Pubdate: Tue, 08 May 2001
Source: Fox News Network (US)
Copyright: 2001 Fox News Network, Inc.
Note: This partial transcript from The O'Reilly Factor was provided by the 
Federal Document Clearing House.


BILL O'REILLY, HOST: In the "Impact" segment tonight, it is expected that 
President Bush will soon choose John Walters as his drug czar. Mr. Walters 
was the top deputy to drug czar William Bennett during the elder Bush's 
presidency and Walters has a reputation as being tough on street dope 
dealers. That, of course, is not politically correct in some quarters these 

With us now is William Bennett, who heads up the non-profit think tank 
Empower America. So you like this guy Walters?


O'REILLY: He's a good guy who worked for you.


O'REILLY: He knows the ropes. Why are the press, a lot of the press 
crucifying him?

BENNETT: It is, well, there's no group more fashionable in America than the 
press. You know, they have been referred to as a herd of independent minds, 
you know, all going in the same direction.

O'REILLY: Right.

BENNETT: It is the fashion now to think that waging war on drugs is futile, 
you can't do anything about drugs, it's pointless, it's expensive and you 
can't reduce the problem. That, of course, is factually incorrect. Drug use 
went down dramatically from 1985 to 1992 by about 60 percent. It's still 
down in '99 by about 45 percent, but the Clinton years were not good years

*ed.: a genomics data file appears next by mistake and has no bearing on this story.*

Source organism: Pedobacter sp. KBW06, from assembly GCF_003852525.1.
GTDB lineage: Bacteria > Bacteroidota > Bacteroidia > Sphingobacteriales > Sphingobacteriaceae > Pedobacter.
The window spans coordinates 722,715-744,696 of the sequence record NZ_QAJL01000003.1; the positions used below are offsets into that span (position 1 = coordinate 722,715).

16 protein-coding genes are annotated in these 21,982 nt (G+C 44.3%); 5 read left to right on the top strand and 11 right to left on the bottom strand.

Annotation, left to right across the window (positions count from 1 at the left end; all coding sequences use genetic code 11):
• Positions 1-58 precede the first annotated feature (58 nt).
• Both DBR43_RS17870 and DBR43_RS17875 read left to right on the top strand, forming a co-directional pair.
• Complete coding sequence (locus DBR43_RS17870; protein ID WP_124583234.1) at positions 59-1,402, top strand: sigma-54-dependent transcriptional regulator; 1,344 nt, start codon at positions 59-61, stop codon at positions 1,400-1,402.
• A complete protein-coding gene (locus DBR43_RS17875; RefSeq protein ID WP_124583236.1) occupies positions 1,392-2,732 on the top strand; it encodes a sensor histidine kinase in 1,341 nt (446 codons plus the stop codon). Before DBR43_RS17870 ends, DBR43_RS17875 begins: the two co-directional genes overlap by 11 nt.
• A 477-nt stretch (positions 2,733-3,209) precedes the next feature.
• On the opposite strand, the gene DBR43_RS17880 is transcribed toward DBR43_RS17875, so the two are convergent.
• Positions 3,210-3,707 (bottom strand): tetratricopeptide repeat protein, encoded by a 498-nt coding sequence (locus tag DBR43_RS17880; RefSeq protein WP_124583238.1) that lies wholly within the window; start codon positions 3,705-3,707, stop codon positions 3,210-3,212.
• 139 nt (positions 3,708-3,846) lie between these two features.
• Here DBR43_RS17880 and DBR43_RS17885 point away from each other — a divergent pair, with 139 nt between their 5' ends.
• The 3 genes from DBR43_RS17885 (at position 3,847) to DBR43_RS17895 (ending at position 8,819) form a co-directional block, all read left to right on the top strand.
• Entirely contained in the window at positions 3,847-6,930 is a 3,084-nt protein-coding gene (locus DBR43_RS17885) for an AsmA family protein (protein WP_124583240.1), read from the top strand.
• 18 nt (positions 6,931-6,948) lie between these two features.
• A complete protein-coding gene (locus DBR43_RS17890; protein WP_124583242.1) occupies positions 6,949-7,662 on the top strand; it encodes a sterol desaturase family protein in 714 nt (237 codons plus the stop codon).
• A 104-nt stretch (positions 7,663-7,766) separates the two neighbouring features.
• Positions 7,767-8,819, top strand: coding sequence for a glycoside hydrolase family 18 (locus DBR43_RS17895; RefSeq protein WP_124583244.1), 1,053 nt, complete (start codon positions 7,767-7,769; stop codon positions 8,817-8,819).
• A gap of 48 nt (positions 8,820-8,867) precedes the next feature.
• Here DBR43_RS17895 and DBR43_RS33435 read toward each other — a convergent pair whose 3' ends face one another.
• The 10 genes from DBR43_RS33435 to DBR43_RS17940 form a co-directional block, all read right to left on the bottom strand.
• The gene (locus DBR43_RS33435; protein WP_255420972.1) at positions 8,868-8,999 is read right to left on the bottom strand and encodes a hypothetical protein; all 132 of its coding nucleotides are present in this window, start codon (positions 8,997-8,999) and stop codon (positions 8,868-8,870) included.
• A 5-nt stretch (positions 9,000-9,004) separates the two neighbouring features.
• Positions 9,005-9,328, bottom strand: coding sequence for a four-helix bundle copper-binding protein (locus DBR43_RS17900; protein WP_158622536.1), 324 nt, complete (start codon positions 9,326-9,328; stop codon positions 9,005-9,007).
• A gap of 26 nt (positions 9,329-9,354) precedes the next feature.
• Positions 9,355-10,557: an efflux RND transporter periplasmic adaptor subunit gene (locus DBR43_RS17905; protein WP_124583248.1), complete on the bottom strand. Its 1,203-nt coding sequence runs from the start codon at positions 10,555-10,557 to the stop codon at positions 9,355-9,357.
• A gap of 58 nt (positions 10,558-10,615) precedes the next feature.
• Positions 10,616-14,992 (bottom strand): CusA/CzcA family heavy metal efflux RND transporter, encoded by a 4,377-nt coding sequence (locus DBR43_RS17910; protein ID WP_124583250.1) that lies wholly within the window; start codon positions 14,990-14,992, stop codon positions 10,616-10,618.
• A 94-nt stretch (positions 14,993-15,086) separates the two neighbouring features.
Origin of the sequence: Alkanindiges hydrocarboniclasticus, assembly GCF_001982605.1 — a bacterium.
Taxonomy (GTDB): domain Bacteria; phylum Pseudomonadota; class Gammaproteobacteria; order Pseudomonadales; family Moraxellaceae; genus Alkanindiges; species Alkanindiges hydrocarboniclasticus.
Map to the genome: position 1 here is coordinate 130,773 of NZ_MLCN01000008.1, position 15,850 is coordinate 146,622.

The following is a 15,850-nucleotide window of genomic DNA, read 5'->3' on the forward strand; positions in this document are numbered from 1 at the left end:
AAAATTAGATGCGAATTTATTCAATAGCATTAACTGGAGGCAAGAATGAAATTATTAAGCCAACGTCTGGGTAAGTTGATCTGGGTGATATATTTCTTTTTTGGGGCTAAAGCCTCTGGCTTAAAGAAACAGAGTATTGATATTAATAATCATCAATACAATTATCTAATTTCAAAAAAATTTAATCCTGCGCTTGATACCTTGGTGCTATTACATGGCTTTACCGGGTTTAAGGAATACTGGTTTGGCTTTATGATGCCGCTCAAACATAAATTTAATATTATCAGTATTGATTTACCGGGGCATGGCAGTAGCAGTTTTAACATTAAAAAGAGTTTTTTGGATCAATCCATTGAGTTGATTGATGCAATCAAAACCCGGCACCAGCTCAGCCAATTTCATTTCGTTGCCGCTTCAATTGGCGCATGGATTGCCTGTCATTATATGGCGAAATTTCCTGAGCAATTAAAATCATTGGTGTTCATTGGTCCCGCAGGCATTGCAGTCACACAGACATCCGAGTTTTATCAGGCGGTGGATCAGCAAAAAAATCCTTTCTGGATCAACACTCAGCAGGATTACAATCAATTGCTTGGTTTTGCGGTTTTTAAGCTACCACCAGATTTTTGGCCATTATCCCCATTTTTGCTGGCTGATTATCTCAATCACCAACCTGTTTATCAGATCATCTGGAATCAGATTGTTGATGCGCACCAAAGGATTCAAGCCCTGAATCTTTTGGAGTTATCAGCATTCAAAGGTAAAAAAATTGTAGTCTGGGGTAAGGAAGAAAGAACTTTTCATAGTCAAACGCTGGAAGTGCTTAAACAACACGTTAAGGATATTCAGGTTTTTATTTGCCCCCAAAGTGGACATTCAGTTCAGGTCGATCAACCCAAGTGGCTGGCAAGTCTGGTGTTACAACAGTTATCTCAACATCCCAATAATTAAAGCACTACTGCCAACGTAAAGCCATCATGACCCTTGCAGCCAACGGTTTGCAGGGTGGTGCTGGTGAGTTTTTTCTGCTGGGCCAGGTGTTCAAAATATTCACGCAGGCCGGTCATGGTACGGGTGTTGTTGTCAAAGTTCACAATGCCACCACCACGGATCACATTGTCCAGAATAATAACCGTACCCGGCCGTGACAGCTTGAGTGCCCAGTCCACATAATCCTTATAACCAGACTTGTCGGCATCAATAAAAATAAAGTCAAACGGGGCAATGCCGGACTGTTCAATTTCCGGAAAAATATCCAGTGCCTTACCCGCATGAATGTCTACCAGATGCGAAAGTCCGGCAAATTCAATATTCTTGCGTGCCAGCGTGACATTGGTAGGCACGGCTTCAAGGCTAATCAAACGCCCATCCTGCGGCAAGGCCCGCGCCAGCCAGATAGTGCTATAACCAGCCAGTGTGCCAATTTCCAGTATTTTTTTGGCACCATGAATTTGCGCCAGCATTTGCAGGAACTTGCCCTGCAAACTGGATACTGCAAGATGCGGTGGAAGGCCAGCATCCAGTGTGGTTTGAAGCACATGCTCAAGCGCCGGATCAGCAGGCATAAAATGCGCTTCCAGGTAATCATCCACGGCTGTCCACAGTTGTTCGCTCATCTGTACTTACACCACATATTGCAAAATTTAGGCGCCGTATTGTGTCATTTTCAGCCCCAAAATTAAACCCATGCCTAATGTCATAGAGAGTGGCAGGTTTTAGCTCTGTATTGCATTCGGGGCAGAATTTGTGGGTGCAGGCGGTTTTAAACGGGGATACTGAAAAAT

for this, unfortunately.

O'REILLY: All right, now we're hearing a lot of legalization talk.


O'REILLY: We're hearing a lot of sympathy for the devil talk...


O'REILLY: Just because they sell drugs, you shouldn't put them in jail, 
because they're addicted themselves and it's society's fault. Is that 
what's driving the anti-Walters sentiment?

BENNETT: I think that's part of it. I think it's also understandable. A lot 
of people know a lot of people that have used drugs. There's a relative, a 
son, a daughter, somebody has used drugs so let's have compassion. However, 
the long view is to have compassion you will get tough on drugs because 
when people get into drugs, it's very hard to get them off drugs.

The movies, "Traffic," the other movie, "Blow," have had some impact in 
this regard. In the fashionable boutiques of the Upper West Side and 
Hollywood, it is now quite the thing to say it's really pointless, there's 
no reason to fight this war. Again, that is against the facts.

O'REILLY: All right, now...

BENNETT: It's also very well financed. You've got George Soros. You've got 

O'REILLY: Yeah, sure, the anti-drug cartel has a lot of money and they've 
got a lot of access to the media because there's a lot of sympathy in the 

BENNETT: Yes, sir. Yes, sir.

O'REILLY: But let's be honest here. There are 10 million, according to 
everybody's estimate, about 10 million people use drugs all the time in 
America, hard drugs, methamphetamine, heroin, cocaine. It was pretty much 
10 million when you were drug czar about, you know, 20 years ago. You have 
dipped it. You have. But I believe that the drug problem will never be 
solved until three things are done. One, coerced drug rehabilitation, which 
means -- and I think that Mr. Walters is for that -- if you're arrested in 
a crime, you get, you have to go into a confined setting for a period of 
time and then you're drug tested afterward. So you control the drug user.

Number two, I believe you have to put American troops on the border, on the 
southern border of this country, all right, and the navy to help the Coast 
Guard to make it much harder for the drugs to come in. And number three, I 
think you have to punish people who sell drugs. I consider that a crime 
against humanity...


O'REILLY: ... very harshly, who sell. Even if they're addicted. If they're